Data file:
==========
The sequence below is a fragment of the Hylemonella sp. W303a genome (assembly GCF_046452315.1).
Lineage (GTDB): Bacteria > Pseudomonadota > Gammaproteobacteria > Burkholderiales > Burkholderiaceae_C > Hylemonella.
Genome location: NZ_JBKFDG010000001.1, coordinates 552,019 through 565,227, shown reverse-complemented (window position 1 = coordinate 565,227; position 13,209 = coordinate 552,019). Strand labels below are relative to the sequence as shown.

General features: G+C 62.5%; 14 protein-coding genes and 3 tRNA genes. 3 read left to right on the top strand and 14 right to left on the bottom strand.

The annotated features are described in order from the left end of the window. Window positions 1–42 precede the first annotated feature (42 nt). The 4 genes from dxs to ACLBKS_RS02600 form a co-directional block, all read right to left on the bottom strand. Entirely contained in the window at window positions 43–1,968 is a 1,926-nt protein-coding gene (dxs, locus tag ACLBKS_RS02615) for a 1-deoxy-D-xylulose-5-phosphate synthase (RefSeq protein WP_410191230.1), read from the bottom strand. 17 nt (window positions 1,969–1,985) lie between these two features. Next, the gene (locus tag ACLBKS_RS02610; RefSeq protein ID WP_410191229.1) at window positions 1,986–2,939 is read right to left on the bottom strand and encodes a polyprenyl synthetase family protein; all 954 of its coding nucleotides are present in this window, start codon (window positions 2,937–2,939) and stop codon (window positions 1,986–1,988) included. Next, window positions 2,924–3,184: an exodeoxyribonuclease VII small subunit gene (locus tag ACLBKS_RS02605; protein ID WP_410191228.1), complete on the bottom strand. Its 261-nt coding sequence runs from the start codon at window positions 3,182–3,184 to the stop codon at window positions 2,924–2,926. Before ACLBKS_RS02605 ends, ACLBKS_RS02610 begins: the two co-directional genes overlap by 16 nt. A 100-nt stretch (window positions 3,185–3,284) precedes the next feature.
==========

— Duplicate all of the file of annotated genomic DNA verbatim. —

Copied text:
The sequence below is a fragment of the Hylemonella sp. W303a genome (assembly GCF_046452315.1).
Lineage (GTDB): Bacteria > Pseudomonadota > Gammaproteobacteria > Burkholderiales > Burkholderiaceae_C > Hylemonella.
Genome location: NZ_JBKFDG010000001.1, coordinates 552,019 through 565,227, shown reverse-complemented (window position 1 = coordinate 565,227; position 13,209 = coordinate 552,019). Strand labels below are relative to the sequence as shown.

General features: G+C 62.5%; 14 protein-coding genes and 3 tRNA genes. 3 read left to right on the top strand and 14 right to left on the bottom strand.

The annotated features are described in order from the left end of the window. Window positions 1–42 precede the first annotated feature (42 nt). The 4 genes from dxs to ACLBKS_RS02600 form a co-directional block, all read right to left on the bottom strand. Entirely contained in the window at window positions 43–1,968 is a 1,926-nt protein-coding gene (dxs, locus tag ACLBKS_RS02615) for a 1-deoxy-D-xylulose-5-phosphate synthase (RefSeq protein WP_410191230.1), read from the bottom strand. 17 nt (window positions 1,969–1,985) lie between these two features. Next, the gene (locus tag ACLBKS_RS02610; RefSeq protein ID WP_410191229.1) at window positions 1,986–2,939 is read right to left on the bottom strand and encodes a polyprenyl synthetase family protein; all 954 of its coding nucleotides are present in this window, start codon (window positions 2,937–2,939) and stop codon (window positions 1,986–1,988) included. Next, window positions 2,924–3,184: an exodeoxyribonuclease VII small subunit gene (locus tag ACLBKS_RS02605; protein ID WP_410191228.1), complete on the bottom strand. Its 261-nt coding sequence runs from the start codon at window positions 3,182–3,184 to the stop codon at window positions 2,924–2,926. Before ACLBKS_RS02605 ends, ACLBKS_RS02610 begins: the two co-directional genes overlap by 16 nt. A 100-nt stretch (window positions 3,185–3,284) precedes the next feature.